School for flexible seating options, $1,000 to the Ballston Spa High School (BSHS) for group problemsolving Breakout Boxes, $1,194 to the BSMS for Alternative Energy Powerhouse Kits, $1,619 to the BSHS and BSMS for six trinocular microscopes, and $510 to Gordon Creek Elementary School for twelve STEM Educational Kits.

Members of the BOCES Class of 2017. Photo provided.

SARATOGA SPRINGS — A total of 526 high school seniors received completion certificates at ceremonies held in June after two years in Career and Technical Education (CTE) programs at WSWHE BOCES. Students from the Southern Adirondack Education Center had their ceremony on June 16, while students from the F. Donald Myers Education Center had theirs on June 15. This year four CTE students are attending the national SkillsUSA competition held in Louisville, Kentucky based on their performance at

state level competitions. CTE will also be sending a first place CDE Forestry team of four CTE students to Indianapolis, Indiana for the national FFA conference.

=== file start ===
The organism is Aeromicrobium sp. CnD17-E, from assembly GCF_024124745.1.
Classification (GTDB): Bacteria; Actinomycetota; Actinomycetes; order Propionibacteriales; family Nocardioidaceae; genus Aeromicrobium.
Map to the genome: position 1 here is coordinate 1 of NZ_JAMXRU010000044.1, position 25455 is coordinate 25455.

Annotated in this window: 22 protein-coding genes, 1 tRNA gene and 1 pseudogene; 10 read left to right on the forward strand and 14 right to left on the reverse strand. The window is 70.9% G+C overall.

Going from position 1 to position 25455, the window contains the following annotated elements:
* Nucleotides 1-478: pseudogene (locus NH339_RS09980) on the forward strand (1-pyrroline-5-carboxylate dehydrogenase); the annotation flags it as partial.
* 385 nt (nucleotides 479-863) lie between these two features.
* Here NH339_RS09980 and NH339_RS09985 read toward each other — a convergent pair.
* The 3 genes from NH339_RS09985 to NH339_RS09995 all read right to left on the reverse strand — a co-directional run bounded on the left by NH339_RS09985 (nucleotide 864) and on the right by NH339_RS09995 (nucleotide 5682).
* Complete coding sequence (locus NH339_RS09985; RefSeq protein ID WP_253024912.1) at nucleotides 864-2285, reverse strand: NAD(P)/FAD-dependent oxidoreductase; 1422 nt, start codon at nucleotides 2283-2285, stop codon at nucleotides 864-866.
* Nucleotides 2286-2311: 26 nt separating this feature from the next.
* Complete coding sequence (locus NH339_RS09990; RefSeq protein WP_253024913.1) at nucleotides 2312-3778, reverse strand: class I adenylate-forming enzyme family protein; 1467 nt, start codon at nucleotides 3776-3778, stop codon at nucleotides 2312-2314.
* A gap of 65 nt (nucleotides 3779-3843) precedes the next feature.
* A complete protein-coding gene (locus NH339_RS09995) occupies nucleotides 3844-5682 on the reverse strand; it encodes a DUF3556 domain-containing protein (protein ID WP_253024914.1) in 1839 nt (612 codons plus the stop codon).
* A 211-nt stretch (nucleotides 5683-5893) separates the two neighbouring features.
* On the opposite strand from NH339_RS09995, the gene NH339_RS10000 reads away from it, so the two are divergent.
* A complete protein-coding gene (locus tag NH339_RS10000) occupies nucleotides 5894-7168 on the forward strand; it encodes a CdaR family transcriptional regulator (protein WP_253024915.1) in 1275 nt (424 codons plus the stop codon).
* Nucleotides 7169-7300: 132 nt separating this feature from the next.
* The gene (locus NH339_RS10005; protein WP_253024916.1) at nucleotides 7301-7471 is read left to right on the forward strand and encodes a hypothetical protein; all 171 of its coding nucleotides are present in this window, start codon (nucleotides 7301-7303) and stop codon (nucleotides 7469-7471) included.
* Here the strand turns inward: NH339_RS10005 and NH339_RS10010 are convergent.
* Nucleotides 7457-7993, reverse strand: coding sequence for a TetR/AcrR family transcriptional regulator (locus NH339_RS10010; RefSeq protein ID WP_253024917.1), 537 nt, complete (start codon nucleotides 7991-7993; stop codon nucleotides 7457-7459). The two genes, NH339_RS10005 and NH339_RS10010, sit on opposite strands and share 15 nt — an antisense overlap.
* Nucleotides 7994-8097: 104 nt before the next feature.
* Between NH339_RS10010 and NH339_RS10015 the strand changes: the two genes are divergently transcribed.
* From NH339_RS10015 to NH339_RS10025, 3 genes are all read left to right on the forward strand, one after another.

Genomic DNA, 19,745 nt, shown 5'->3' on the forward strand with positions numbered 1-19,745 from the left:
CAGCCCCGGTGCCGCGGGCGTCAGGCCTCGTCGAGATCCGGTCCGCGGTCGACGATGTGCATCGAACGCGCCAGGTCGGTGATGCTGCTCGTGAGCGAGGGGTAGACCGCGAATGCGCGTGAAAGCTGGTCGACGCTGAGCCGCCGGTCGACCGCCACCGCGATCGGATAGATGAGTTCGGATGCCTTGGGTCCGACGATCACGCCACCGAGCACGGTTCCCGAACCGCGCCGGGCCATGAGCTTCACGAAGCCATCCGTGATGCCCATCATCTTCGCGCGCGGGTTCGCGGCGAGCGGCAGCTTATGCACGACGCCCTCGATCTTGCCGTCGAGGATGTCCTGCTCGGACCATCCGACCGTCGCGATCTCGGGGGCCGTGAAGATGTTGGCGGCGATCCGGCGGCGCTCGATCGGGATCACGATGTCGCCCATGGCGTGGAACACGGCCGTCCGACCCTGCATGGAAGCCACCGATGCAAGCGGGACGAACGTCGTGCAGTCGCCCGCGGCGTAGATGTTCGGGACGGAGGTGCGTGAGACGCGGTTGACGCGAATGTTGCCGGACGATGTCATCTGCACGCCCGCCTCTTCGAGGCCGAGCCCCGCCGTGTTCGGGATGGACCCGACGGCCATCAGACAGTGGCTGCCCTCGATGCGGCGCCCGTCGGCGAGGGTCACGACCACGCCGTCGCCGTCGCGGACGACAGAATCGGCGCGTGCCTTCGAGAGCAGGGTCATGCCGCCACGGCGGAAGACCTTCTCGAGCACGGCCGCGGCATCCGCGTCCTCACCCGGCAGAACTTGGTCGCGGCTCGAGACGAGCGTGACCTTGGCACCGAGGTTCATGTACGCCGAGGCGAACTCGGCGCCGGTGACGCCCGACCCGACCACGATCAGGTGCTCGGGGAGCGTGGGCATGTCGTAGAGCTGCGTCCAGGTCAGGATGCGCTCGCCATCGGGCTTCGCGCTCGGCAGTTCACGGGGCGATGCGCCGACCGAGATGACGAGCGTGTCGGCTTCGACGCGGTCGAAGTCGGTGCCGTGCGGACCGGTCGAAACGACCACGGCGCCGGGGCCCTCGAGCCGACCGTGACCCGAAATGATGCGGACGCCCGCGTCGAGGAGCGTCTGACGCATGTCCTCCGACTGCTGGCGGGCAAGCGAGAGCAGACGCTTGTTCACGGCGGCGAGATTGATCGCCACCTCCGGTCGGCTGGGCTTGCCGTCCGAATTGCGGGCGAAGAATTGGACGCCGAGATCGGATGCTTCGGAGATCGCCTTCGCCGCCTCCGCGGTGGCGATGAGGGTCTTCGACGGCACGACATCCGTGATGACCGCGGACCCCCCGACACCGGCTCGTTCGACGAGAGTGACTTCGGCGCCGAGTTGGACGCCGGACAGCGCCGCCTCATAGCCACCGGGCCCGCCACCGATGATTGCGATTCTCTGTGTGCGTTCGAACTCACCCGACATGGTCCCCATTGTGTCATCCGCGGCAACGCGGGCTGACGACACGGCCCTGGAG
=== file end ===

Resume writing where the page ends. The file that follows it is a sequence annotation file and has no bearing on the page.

Places of Worship Adirondack Christian Fellowship   8 Mountain Ledge, Wilton 587-0623 | Services: Sunday 8 a.m. & 10 a.m. Adirondack Friends Meeting 27 Saratoga Ave, South Glens Falls 793-3755 | Services: Sunday 10:30 a.m. Assembly of God Faith Chapel 6 Burgoyne St, Schuylerville 695-6069 | Rev. Jason Proctor Services: Sunday 10:30 a.m. Assembly of God Saratoga 118 Woodlawn Ave, Saratoga Springs 584-6081 | Services: Sunday Worship 10 a.m. Bacon Hill Reformed Church* 560 Route 32N, Bacon Hill | 695-3074 Rev. Janet Vincent | Services: Worship service 10 a.m.; Sunday School 10 a.m. Ballston Center Associate Reformed Presbyterian Church 58 Charlton Road, Ballston Spa | 885-7312 Services: Sunday Worship, 10:30 a.m. Ballston Spa United Methodist Church 101 Milton Ave, Ballston Spa 885-6886 | Services: Sunday 10 a.m. Baha’i Community of Saratoga Springs Saratoga Springs Public Library, Glasby Room Public Meetings 1st Tuesdays, 7 p.m. 692-7694, 885-0876 | | 1-800-22UNITE Bethesda Episcopal Church* 41 Washington Street, Saratoga Springs | 584-5980 The Very Rev’d Marshall J. Vang Services: Sunday 8:00AM & 10:00AM Calvary Capital District 17 Low Street, Ballston Spa | Pastor Andrew Holt Services: Sunday 10 am | Church of Christ at Clifton Park 7 Old Route 146, Clifton Park 371-6611 | Services: Sunday 10:30 a.m. Charlton Freehold Presbyterian Church 768 Charlton Rd., Charlton | Services: Sunday 10 am Phone: 399-4831 Christ Community Reformed Church 1010 Route 146, Clifton Park | 371-7654 | Services: Sunday 10 a.m. Christ Episcopal Church 15 West High St, Ballston Spa | 885-1031 Services: Sunday 8 & 10 a.m. Christian Restoration Ministries Saratoga Senior Center 5 Williams St, Saratoga Springs 796-4323 | Pastor Pat Roach Services: Sunday 6:30 p.m. Christian Science Church 107 Circular St, Saratoga Springs 584-0221 | Services: Sunday 10 a.m. Community Alliance Church 257 Rowland St, Ballston Spa 885-6524 | Services: Morning Worship 10:30 a.m. Congregation Shaara Tfille* 84 Weibel Avenue, Saratoga Springs 584-2370 | Services: Saturday 10 a.m. Corinth Free Methodist Church   20 Hamilton Ave, Corinth 654-9255; 792-0271 Services: Sunday 10 a.m. Corinth United Methodist Church 243 Main Street, Corinth 654-2521 | Services: Sunday 11 a.m.